Academic journal article Theological Studies

"Direct" and "Indirect" in Grisez's Moral Theory

Academic journal article Theological Studies

"Direct" and "Indirect" in Grisez's Moral Theory

Article excerpt

THE THEORY OF MORALITY developed by Germain Grisez, in collaboration with John Finnis and Joseph Boyle, appears on a first reading to be thoroughly traditional. To some extent, this impression is justified. This theory attempts to provide a systematic philosophical justification for the tenets of traditional Catholic morality, and it is presented in terms of the classical problematics and the language of that tradition.

Nonetheless, Grisez sometimes uses traditional language to express nontraditional views. One of the most significant ways in which his moral theory departs from traditional Catholic moral theology concerns the distinction between direct and indirect action. Traditionally, this distinction was associated with the doctrine of double effect. Grisez has reservations about this doctrine as it was understood by the moral manualists, and in the course of his writings he proposes a "clarification" which will accomplish the same theoretical purposes more directly.(1) In his most recent writings, he even expresses reservations about the terminology of direct and indirect action.(2) However, as we will see, his revision of the traditional position goes well beyond a clarification or a change in terminology.

Grisez's moral theory has been extremely influential, and its partial adaption in the recent encyclical Veritatis splendor will extend its influence still further.(3) Nonetheless, his interpretation of the distinction between direct and indirect action has not received extensive examination. Yet Grisez's overall theory, and in particular, his vigorous defense of the claim that there are some kinds of actions which are always morally prohibited, depends on the cogency of his interpretation of this distinction.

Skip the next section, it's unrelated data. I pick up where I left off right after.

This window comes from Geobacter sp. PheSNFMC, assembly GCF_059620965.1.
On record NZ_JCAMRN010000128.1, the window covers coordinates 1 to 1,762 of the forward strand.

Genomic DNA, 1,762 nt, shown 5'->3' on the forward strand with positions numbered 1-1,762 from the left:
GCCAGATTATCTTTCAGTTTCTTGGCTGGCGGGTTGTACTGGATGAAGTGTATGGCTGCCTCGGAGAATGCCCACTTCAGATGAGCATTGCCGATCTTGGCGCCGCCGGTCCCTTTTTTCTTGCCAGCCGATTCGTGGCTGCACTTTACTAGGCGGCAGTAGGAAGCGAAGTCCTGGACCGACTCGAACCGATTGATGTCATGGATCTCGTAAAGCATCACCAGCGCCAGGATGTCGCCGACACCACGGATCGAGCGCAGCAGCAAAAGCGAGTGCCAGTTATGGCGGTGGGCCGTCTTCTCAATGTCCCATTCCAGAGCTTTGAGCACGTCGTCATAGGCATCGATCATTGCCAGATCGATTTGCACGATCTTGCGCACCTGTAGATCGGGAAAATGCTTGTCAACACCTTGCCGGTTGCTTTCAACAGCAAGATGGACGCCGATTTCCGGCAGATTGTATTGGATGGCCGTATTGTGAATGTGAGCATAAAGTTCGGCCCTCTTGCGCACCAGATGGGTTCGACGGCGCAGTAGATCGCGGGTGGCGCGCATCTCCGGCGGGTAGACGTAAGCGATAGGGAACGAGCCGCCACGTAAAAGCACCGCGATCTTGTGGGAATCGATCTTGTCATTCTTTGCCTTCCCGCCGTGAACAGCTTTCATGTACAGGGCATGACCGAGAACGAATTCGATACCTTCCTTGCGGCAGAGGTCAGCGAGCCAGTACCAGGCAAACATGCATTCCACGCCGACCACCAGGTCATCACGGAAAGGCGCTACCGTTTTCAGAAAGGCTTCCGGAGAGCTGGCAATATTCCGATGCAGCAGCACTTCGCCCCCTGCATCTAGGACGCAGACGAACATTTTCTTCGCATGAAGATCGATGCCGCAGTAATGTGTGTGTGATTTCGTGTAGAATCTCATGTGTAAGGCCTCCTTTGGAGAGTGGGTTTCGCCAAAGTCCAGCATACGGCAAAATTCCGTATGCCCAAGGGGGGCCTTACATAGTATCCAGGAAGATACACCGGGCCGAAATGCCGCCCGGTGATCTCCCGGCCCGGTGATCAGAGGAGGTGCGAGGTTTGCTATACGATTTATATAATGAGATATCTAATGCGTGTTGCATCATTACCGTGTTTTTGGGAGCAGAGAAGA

Accordingly, my purpose in this article is to examine Grisez's interpretation of the distinction between direct and indirect action, in order first of all to place his views on this point within the context of his overall theory, and secondly, to evaluate the soundness of his position. As will become apparent, I do not believe that Grisez succeeds in developing a cogent account of this distinction. His applications of the distinction apparently reflect prior moral judgments which the distinction serves to justify after the fact.

In this article, I limit myself to a consideration of Grisez's writings, without attempting to deal in any systematic way with the work of John Finnis, Joseph Boyle, and his other collaborators. I have done so in order to keep this article within manageable bounds, and because I believe Grisez's writings offer the most thoroughgoing exposition and defense of the theory which they have jointly developed.(4) However, as we will see, Finnis does disagree with Grisez over the application of the direct/indirect distinction in one important case.


The main lines of Grisez's theory of morality are quite familiar. It takes its starting point from a general account of practical reason, which is then developed into a theory of moral action, interpreted as action that is reasonable in the fullest possible sense.(5) Central to this theory is the claim that all human action starts from the first principle of practical reason, "The good is to be done and pursued; the bad is to be avoided."(6) This principle in turn is given content in human reflection through the apprehension of certain basic goods, including life, knowledge, and friendship. These goods are basic in the sense that they are desirable in themselves (unlike, for example, wealth, which is always a means to some more fundamental good), and they are self-evident in the sense that once they are experienced, their value is intelligible and compelling to any rational person.(7)

The first principle of practical reason, being the fundamental norm for all practical thinking, is not itself a moral principle. Thus immoral as well as moral choices can be expressions of this principle. …

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